Michael Saechang - flickr.com/photos/saechang

Craig Stephen Hicks, the man accused of killing three young people in Chapel Hill this February, could face the death penalty. A Durham County Superior Court judge ruled Monday that the prosecution brought forth enough incriminating evidence to make him eligible for a death sentence.

Flickr user Ben Re

Almost one out of every 10 people in the United States has a firearm at home and has shown a propensity for impulsive angry behavior, according to an academic analysis led by a Duke University professor and published this month.
 

The analysis, which relied on an early 2000s in-person interviews with more than 5,000 people across the country, concludes that individuals showing impulsive angry behavior are more likely than people diagnosed with a mental illness to engage in gun violence.

Photo: Firearms
Jorge Valencia

The suspect in this year’s murder of three young people in a Chapel Hill apartment is scheduled for his second court appearance today.

Craig Stephen Hicks, 46, has been charged in the fatal shooting of three young people in the apartment next to his in the Finley Forest neighborhood of Chapel Hill. According to search warrants, authorities found three airsoft guns and 11 firearms in his home, including pistols shotguns and one AR-15 assault rifle with a fully-loaded magazine.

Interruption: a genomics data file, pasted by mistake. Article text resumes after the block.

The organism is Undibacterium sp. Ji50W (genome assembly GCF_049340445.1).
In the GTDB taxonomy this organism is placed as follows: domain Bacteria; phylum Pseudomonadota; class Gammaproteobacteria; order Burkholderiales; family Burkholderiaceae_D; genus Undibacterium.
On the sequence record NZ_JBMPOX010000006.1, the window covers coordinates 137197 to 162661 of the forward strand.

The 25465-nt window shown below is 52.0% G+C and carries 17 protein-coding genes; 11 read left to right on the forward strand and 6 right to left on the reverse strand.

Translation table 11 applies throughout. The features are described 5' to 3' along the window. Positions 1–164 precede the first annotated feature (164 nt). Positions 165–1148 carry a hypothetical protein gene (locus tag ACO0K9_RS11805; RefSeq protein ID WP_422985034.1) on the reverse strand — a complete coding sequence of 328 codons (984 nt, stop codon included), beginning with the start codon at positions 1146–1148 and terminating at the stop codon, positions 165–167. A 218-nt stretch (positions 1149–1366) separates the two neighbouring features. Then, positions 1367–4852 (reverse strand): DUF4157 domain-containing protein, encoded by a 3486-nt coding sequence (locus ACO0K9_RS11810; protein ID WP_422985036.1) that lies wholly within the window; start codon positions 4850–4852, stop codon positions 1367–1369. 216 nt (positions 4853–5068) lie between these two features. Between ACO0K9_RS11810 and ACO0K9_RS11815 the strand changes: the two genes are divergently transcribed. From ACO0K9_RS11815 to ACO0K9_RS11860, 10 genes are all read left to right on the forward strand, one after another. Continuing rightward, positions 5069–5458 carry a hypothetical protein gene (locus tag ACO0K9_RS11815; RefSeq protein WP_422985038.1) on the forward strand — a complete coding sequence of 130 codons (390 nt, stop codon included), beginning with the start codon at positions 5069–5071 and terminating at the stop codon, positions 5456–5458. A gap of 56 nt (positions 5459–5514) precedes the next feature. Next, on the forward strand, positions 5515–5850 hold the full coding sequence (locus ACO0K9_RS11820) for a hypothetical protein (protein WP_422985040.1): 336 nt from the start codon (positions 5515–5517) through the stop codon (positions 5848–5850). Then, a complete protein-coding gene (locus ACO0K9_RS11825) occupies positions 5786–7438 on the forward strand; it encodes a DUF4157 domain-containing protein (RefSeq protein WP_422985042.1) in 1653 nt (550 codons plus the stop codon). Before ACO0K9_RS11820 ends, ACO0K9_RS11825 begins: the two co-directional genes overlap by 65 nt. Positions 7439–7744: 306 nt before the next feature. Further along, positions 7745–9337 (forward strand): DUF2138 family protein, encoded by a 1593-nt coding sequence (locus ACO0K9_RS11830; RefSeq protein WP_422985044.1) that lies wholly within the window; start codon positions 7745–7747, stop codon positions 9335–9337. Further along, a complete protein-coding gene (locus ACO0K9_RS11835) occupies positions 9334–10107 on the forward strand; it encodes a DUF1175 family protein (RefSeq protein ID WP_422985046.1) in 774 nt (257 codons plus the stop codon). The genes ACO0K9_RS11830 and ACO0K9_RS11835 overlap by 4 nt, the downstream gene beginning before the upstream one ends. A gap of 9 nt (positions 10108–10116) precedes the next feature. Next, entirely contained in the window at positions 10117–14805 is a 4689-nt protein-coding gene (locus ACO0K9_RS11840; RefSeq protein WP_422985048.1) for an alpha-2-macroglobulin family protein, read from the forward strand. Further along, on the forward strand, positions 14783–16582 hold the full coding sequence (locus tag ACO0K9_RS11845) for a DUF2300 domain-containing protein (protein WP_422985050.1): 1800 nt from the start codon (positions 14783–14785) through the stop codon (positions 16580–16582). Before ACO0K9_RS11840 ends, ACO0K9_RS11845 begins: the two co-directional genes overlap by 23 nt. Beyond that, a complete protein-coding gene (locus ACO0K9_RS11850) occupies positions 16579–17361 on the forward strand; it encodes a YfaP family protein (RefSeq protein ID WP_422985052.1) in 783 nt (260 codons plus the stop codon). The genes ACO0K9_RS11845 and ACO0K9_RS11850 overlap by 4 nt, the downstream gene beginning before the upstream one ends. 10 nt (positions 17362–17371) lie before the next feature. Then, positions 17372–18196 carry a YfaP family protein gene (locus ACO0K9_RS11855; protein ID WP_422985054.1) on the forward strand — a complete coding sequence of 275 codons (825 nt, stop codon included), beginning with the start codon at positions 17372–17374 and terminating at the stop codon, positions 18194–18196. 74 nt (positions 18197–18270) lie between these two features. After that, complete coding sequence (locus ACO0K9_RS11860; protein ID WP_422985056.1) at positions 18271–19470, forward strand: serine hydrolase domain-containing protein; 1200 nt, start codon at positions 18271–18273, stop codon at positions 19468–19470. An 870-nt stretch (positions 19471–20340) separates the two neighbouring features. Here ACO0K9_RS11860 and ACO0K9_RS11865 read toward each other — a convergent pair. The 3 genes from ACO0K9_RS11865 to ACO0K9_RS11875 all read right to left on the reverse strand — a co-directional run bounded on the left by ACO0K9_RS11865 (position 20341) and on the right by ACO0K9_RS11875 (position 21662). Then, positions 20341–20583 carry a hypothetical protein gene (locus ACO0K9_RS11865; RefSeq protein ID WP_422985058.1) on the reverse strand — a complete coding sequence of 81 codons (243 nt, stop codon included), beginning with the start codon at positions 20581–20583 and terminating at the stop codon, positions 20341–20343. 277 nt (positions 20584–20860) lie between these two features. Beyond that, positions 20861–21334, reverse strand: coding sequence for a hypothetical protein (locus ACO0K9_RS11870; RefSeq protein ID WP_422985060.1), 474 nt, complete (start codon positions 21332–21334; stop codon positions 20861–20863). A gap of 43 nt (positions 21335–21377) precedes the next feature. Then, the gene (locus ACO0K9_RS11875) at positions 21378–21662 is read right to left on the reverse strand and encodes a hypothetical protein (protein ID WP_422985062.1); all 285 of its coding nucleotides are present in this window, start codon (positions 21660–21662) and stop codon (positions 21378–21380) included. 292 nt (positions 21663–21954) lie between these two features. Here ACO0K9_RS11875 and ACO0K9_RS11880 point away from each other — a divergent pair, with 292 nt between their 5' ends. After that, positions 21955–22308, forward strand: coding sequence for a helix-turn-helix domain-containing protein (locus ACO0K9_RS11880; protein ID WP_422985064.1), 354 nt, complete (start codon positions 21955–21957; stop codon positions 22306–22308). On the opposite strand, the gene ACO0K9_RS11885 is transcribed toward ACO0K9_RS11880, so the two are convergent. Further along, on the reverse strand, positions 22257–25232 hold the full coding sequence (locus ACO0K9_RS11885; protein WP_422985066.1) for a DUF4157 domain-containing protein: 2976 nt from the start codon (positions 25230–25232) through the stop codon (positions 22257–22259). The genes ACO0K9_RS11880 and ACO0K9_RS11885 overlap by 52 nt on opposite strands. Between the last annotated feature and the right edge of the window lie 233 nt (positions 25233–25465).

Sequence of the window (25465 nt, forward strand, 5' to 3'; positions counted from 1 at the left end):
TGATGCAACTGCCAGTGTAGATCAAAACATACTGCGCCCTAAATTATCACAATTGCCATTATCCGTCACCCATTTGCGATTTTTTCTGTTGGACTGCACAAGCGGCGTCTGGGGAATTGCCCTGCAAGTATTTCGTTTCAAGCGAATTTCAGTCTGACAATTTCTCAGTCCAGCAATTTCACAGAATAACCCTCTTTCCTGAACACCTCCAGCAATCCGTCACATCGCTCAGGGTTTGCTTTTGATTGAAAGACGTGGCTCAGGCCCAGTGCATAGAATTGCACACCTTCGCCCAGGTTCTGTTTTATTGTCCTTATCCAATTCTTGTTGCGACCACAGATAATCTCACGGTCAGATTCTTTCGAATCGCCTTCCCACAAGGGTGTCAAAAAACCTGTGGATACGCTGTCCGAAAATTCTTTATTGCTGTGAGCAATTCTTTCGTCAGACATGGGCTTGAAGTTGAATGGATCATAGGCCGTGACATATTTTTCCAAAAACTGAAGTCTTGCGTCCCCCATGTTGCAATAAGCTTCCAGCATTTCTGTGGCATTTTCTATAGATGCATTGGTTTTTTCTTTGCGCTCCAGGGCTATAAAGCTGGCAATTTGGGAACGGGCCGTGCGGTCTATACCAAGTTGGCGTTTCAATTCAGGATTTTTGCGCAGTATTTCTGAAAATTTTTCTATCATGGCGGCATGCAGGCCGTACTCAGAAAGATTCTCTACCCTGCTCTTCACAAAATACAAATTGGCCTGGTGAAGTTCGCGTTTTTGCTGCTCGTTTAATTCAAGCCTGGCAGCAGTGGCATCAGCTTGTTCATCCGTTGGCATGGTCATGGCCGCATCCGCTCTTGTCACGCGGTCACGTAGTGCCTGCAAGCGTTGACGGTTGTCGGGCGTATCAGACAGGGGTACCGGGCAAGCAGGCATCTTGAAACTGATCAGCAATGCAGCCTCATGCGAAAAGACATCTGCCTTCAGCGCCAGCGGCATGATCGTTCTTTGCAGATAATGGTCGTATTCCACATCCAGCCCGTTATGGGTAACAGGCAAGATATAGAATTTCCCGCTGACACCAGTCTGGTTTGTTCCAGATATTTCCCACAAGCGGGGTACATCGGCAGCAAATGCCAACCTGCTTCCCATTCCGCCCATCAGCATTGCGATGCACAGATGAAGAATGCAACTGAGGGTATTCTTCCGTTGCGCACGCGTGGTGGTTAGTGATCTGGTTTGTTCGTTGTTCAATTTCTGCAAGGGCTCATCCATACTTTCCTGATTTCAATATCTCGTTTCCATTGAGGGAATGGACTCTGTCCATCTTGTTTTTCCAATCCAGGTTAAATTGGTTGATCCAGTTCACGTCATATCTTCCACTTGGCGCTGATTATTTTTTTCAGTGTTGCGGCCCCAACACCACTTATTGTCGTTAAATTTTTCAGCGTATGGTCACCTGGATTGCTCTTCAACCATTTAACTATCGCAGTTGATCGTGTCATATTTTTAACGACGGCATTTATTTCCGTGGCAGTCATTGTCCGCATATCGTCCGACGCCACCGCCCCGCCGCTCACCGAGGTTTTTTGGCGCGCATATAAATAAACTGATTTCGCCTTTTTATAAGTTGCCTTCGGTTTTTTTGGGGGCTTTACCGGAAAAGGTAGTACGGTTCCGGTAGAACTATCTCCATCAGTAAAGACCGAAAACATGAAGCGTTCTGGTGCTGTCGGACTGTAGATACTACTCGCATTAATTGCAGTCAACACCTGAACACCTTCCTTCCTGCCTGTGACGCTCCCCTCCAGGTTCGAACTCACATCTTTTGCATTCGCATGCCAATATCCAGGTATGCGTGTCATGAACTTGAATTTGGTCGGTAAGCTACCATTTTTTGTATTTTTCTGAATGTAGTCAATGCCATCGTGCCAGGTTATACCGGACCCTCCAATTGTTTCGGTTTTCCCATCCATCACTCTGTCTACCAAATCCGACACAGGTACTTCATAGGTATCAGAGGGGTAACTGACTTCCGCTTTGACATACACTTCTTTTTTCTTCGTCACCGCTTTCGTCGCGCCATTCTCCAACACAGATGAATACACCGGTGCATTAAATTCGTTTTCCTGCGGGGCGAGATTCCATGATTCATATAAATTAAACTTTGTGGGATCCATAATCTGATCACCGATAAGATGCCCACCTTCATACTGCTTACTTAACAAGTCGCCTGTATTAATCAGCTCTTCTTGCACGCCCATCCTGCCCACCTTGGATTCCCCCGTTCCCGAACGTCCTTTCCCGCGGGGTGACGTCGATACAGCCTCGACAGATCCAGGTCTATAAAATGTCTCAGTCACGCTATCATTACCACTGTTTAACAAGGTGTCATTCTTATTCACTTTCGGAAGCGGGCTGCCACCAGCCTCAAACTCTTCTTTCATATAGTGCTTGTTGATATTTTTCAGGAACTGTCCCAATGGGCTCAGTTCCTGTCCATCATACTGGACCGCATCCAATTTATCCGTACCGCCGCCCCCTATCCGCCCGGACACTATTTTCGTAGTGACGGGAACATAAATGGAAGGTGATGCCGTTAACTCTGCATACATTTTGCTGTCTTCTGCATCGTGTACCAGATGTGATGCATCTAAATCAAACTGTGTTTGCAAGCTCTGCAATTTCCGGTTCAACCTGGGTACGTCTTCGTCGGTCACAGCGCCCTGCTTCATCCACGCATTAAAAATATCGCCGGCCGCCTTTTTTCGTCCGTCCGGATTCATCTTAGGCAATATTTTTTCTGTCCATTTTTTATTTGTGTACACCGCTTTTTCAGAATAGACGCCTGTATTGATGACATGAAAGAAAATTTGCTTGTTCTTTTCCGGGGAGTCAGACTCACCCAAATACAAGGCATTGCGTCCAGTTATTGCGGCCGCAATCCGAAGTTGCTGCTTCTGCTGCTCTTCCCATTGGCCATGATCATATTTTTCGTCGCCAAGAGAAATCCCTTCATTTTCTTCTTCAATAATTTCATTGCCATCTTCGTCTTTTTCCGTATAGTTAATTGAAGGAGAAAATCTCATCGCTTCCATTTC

Concertina wire surrounding a prison
Kate Ter Harr / Flickr Creative Commons

Corrections officers from North Carolina prisons could carry concealed firearms while off duty without a permit under a legislative proposal that seeks to help them protect themselves from a growing number of threats from prison gangs.

    

2015 marks the 50th anniversary of key moments in the civil rights movement, including Bloody Sunday and the passage of the Voting Rights Act of 1965.

Family members of some of the victims of the 2012 mass shooting at Sandy Hook Elementary School in Newtown, Conn., have filed a lawsuit against the manufacturer, distributor and seller of the rifle used by the gunman to kill 26 people.

For the first time in at least 20 years, significantly more Americans say it's more important to protect the right to own guns than to control gun ownership, according to the Pew Research Center.

The survey found that more than half of Americans (52 percent) sided with gun rights compared with the 46 percent who favored gun control.